“You could go down to the courthouse to register your land, but a bunch of men in white hoods might show up on your land that night to run you off of your property,” Roberts said. “It happened to one of my ancestors.”

Immediately following the Civil War, everyone, regardless of race, attained land by squatting until the passing of the Homestead Act of 1866. At the same time, Texas and other Southern state legislatures passed the Black Codes, amending their homestead laws to prohibit African-Americans from taking legal possession of public land. Although the Black Codes were overturned the following year, most of the desirable property already was cherry-picked, and therefore, African-Americans settled in flood-prone bottomlands, Roberts said.

“This [project] is about changing the dynamics so that we’re focusing on accountability, and helping people define and reclaim their communities,” Roberts said. “It’s also about realizing that African-Americans built their own communities, and they should see themselves as part of urban planning, an important field where they are more commonly considered the subject.”

Atlas Student Research Team

The Texas Freedom Colonies Atlas research team at work, from left to right, Melina Matos, landscape and urban planning (LAUP) doctoral student, Andrea Roberts, Grace Kelly, Bush School master’s student, and MJ Biazar, LAUP master’s student. (Texas A&M College of Architecture photo/Andrea Roberts)

Putting people at the center of urban planning

Before earning her doctorate, Roberts worked in economic and community development for more than a decade, a time during which she sometimes experienced the challenges of making housing and planning decisions with inadequate information.

In the absence of official freedom colony listings in directories and designated boundaries outlined on maps, which planners use to perform their daily duties, Roberts intends for her portal to serve as a resource for this and other information not normally considered when planners make land-use decisions.

Through her methodology, she wants to substantiate freedom colonies by expanding the definition of place, and ultimately, empower planners to halt threatening land-use decisions. Characteristics that define a place, she believes, ought to include humanities data, such as history, social memory and culture, among the standard distinguishing attributes already recognized in the field of planning.

The initial focus of Roberts’s project, while still a dissertation, was on the more than 30 freedom colonies located in two East Texas counties, Newton and Jasper. Therefore, much of the information gathered to date through time-consuming ethnographic research pertains to those colonies.

For example, Shankleville, a Newton County colony of prominence during its heyday, is still home to approximately 50 families, three churches, the Odom homestead (on the National Register of Historic Places), and state historical markers. At one time, the farming community thrived with stores, a blacksmith shop, a cotton gin and a gristmill, among other enterprises.

“The founders and residents of Shankleville procured land, grew all manner of small businesses and became an epicenter of growth for satellite freedom colonies,” Roberts said.

Since the 1940s, residents of Shankleville have hosted an annual homecoming for residents and their relatives, and other known descendants of the original denizens, as well as neighbors from surrounding settlements. They gather to share memories and stories, celebrate their culture with food, worship and song, raise money for area projects and scholarships, and clean cemeteries where their ancestors are laid to rest.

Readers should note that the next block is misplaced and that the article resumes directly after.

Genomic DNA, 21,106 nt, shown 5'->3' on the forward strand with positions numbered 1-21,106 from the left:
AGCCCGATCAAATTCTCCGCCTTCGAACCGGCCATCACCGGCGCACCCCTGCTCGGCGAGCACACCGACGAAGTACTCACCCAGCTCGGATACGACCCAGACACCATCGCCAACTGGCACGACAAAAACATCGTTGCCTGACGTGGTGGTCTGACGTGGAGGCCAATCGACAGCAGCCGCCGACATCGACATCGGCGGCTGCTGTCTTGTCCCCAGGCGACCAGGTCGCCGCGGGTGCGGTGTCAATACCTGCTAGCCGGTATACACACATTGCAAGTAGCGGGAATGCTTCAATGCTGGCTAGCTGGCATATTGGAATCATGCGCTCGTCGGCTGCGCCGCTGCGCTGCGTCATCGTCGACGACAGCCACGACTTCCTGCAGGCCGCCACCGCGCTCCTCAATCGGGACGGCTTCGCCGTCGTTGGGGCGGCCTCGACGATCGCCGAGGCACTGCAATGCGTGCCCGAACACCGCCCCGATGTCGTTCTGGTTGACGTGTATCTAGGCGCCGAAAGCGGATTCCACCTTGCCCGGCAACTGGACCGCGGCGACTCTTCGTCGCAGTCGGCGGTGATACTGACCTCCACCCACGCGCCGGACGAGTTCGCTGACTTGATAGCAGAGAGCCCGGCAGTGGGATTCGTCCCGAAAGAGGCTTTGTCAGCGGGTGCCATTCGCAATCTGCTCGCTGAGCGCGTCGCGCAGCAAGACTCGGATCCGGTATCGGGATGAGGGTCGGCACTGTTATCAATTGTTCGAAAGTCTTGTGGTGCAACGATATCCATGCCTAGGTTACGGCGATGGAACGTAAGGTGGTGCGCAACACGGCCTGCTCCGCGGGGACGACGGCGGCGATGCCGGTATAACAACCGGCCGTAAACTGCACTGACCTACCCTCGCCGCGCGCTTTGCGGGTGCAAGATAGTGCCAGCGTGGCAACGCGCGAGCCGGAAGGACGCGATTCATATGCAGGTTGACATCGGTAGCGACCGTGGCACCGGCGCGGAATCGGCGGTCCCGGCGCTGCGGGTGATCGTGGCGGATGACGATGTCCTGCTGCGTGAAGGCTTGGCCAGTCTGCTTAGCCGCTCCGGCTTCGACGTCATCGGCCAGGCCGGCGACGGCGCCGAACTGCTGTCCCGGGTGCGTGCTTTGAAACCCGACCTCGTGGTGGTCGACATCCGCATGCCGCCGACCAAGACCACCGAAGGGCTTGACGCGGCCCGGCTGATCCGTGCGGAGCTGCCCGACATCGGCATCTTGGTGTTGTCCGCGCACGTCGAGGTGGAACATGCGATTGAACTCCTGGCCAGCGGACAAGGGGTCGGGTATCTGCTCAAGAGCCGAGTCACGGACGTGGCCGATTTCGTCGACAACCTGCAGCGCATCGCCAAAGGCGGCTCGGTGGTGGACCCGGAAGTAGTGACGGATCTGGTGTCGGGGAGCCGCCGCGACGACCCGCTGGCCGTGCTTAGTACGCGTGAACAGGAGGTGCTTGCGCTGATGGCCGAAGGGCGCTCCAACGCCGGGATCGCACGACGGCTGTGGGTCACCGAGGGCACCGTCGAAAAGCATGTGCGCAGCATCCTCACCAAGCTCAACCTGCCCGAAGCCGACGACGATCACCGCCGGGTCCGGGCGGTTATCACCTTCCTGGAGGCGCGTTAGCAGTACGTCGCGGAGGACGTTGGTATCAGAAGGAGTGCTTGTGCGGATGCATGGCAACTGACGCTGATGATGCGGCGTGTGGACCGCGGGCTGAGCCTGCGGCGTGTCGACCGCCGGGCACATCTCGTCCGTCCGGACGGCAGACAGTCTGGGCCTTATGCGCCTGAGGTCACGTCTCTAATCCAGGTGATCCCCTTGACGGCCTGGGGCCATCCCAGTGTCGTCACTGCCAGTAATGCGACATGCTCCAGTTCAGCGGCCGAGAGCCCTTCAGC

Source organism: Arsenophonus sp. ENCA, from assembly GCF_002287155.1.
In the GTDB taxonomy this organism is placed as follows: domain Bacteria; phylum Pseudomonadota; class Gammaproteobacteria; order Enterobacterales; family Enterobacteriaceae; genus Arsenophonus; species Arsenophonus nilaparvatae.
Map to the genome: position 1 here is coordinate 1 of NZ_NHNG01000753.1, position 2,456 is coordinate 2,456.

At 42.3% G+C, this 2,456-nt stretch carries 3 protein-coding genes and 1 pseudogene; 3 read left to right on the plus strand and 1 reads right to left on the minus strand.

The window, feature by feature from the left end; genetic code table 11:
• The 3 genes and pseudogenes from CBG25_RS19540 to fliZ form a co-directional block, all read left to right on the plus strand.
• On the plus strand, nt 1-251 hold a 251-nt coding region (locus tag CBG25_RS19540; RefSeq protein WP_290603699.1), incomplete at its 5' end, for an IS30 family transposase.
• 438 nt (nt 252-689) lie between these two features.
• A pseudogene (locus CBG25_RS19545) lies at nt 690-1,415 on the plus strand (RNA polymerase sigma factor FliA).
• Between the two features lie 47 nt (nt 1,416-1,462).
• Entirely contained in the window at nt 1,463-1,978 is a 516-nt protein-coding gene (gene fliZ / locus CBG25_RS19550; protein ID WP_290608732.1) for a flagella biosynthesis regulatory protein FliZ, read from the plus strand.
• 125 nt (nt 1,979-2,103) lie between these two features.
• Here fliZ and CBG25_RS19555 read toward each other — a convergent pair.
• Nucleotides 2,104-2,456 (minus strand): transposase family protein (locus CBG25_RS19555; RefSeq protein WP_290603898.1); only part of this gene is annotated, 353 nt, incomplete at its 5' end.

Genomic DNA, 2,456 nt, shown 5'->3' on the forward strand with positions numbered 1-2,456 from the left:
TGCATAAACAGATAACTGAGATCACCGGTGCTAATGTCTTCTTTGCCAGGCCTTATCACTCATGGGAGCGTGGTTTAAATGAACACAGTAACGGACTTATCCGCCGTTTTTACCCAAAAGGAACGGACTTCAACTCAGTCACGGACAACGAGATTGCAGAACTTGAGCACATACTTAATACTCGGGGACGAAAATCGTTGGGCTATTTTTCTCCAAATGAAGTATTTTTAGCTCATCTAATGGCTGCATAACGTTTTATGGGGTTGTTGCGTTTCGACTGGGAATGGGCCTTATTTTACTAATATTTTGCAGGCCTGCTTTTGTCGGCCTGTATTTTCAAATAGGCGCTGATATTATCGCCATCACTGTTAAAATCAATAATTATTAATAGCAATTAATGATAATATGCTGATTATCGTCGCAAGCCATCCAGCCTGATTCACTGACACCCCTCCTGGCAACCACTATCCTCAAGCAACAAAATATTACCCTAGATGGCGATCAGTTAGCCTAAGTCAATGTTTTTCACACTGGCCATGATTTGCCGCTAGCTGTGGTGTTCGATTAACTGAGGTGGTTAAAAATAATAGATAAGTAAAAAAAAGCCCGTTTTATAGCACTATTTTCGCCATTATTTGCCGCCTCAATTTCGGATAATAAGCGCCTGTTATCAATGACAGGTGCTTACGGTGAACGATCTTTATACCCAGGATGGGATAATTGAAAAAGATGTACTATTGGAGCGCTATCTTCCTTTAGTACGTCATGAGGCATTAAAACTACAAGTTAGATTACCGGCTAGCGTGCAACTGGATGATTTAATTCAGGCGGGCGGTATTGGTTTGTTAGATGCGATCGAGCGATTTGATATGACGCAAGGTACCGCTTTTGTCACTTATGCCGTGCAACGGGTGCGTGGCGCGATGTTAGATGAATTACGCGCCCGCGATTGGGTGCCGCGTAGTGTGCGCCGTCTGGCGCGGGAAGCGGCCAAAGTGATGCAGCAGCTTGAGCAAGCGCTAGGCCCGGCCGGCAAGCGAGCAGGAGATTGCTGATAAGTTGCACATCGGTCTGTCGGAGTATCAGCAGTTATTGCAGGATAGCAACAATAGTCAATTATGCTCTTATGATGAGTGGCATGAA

Andrea Roberts interviewing Richard Johnson at the Mount Union Settlement in Jasper County in 2015. (Texas A&M College of Architecture photo/Richard Orton)

Through her many conversations while conducting research for her dissertation, Roberts learned of the hundreds of other colonies located in the state, and upon her arrival at Texas A&M, she expanded the scope of her project.

Moving forward, Roberts intends to focus first on the 239 freedom colonies located in 58 counties with FEMA disaster declarations following Hurricane Harvey. Her motivation is to ensure they are receiving equitable access to resources for housing and infrastructure recovery.

“All of the colonies, whether existing or defunct, are important in both historical and contemporary contexts,” Roberts said. “My hope, my vision, is that these places will not be forgotten.”

She also hopes that researchers will use the Texas Freedom Colonies Project as a model to identify and document freedom colonies in the nation’s other states and throughout the African Diaspora.

Roberts teaches urban planning courses in the Texas A&M College of Architecture that convey core-planning skills such as ethnographic research methods, and cultural landscape identification and documentation using digital humanities tools. Her urban planning students history, heritage preservation policy and racial equity issues as they pertain to urban planning.

At the master’s level, Roberts teaches neighborhood revitalization, and planning history and theory, in the Landscape and Urban Planning Program. Next fall, she will add a new undergraduate course, “More than Monuments,” to her schedule.

As Roberts uncovers historical evidence that proves minorities have planned successful communities and mended them when necessary, she is dispelling common misconceptions that all minority communities are urban and poor, and minorities are incapable of planning their own communities.

“This throws assumptions about black and brown people upside down,” Roberts said. “We need students who are interested in stretching the field of urban planning to be more and do more, and always be focused on equity concerns and putting people at the center of planning.”


Media contacts: Richard Nira at 979-845-6863 or rnira@arch.tamu.edu; or Elena Watts at 979-458-8412 or elenaw@tamu.edu